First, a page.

The significance of Show Boat in the history of musical theater

When Jerome Kern first spoke to Edna Ferber about his idea to create a musical from her novel Show Boat, the author thought he was crazy. (Ewen, 473). The conventional musical theater during the 1920's was comparable to Vaudeville, with side-show attractions and comedic routines. He eventually convinced Ferber by explaining to her his plans for a revolutionary new approach to musical theater, an imaginative reinterpretation of what was appropriate subject matter for musicals. The result of his effort was the first true combination of music, lyrics, plot, and authentic characters in a theatrical work.

An original advertisement for the 1927 Show Boat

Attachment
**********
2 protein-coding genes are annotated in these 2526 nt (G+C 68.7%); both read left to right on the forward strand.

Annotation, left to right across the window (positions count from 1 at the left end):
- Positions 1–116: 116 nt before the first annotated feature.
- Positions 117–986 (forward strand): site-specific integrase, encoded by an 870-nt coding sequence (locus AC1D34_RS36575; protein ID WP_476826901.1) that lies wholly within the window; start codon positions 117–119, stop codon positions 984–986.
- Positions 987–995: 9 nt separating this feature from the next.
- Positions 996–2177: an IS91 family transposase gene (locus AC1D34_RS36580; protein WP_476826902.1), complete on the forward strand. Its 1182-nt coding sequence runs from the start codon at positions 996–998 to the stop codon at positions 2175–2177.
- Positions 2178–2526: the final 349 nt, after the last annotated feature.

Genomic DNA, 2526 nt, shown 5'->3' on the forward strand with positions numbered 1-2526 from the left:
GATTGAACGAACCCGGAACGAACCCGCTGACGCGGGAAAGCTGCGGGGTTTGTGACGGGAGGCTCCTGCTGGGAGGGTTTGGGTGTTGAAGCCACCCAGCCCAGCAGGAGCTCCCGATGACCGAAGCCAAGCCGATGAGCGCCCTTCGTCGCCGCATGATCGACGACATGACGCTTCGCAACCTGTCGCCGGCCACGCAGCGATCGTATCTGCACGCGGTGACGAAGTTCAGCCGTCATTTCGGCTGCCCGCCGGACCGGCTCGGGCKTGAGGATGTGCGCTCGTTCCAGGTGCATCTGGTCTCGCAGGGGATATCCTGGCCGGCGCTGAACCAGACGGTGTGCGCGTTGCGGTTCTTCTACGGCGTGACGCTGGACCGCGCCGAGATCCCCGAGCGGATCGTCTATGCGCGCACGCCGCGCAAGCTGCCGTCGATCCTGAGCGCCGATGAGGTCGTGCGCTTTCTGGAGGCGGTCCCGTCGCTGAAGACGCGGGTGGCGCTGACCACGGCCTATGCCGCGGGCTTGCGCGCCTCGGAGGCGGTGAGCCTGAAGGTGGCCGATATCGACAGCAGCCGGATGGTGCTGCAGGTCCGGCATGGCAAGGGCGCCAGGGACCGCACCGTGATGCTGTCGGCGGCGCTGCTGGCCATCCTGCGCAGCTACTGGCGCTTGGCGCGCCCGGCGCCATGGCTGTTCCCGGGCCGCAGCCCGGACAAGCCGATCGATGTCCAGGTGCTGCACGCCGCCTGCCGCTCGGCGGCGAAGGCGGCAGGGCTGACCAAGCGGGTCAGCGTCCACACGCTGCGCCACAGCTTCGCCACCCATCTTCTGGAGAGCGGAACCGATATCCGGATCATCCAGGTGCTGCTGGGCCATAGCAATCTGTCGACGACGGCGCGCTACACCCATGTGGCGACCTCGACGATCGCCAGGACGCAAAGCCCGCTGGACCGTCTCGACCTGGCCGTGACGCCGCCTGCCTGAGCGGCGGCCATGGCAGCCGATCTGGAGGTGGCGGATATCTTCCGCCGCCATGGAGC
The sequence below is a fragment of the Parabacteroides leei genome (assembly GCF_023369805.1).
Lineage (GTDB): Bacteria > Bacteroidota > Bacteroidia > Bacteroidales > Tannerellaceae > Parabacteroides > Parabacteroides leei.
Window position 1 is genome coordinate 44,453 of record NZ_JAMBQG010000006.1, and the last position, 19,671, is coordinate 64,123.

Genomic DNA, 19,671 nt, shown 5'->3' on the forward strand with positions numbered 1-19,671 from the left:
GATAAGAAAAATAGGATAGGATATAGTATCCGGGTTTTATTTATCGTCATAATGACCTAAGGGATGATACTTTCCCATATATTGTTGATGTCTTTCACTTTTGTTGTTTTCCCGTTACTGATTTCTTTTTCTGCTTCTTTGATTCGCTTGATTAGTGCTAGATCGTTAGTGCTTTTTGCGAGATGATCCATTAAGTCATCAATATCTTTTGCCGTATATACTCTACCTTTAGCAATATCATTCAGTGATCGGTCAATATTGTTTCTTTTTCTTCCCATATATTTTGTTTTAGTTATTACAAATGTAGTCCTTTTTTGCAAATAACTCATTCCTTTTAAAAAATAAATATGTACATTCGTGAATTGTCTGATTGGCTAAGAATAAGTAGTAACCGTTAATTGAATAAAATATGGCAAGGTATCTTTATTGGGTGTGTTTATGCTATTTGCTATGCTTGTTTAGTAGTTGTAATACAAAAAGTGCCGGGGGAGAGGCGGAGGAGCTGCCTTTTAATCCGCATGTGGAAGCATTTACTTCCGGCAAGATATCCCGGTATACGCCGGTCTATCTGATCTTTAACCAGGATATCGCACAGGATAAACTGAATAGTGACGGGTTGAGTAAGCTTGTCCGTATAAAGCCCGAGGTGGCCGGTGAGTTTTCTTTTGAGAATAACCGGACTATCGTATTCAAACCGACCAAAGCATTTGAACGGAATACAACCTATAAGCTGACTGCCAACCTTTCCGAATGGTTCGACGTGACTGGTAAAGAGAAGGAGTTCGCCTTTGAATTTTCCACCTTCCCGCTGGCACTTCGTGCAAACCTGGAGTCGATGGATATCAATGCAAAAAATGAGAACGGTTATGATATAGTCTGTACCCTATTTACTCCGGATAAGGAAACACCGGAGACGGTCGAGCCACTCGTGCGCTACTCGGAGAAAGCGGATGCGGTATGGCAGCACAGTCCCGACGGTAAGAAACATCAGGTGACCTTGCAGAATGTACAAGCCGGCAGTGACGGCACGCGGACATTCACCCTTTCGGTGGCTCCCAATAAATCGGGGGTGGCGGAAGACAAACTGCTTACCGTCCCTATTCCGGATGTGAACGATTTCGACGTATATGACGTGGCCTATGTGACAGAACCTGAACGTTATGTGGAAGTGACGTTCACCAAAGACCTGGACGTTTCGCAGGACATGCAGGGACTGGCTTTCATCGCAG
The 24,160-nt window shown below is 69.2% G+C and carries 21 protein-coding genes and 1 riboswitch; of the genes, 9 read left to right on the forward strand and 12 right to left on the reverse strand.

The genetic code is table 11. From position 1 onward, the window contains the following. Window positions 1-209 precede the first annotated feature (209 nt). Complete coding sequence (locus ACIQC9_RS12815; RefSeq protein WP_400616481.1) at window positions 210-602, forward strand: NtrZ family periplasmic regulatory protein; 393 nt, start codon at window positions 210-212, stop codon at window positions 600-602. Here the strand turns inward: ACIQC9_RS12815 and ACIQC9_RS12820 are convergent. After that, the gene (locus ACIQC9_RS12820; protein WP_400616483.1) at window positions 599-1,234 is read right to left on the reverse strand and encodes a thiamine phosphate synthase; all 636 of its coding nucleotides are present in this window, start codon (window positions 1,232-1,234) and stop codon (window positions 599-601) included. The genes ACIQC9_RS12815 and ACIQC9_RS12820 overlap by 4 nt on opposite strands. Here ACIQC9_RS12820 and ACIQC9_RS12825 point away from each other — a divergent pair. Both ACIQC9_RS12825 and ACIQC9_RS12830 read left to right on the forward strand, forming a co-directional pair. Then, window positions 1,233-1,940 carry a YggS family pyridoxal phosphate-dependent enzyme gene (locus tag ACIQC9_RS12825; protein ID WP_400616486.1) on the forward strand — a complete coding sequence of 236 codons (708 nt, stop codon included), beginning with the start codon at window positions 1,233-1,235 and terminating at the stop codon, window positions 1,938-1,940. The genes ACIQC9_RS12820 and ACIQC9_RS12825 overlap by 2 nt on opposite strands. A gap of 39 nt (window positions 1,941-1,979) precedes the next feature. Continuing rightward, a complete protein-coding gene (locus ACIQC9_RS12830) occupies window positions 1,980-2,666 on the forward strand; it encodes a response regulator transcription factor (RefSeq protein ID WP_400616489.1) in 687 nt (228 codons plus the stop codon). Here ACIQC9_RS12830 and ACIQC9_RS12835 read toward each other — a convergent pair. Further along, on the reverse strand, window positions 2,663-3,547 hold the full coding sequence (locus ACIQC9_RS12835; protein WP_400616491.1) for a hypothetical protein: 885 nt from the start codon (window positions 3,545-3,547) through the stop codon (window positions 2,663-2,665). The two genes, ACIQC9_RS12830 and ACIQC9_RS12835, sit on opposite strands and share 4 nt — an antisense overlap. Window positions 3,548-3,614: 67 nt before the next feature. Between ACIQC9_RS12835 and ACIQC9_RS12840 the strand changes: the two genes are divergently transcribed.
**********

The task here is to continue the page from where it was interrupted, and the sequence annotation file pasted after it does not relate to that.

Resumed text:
This was a new era in the world of musical theater. Jerome Kern and Oscar Hammerstein II's blend of music, lyrics and libretto essentially paved the way for future theater. Show Boat changes the course of theater, redirecting the emphasis from the heavy operettas and the superficial music comedies which had dominated Broadway. As mentioned, the characters were far more three-dimensional and realistic, and the integration of music and plot was far more skillfully manuevered. Perhaps most importantly, Kern and Hammerstein strove to focus on a more elaborate and uncoventional topics. Show Boat manages to investigate such topics as race relations, miscegenation, and unhappy marriages while remaining entertaining and musically beautiful. This balance is an eternal legacy of the original production.


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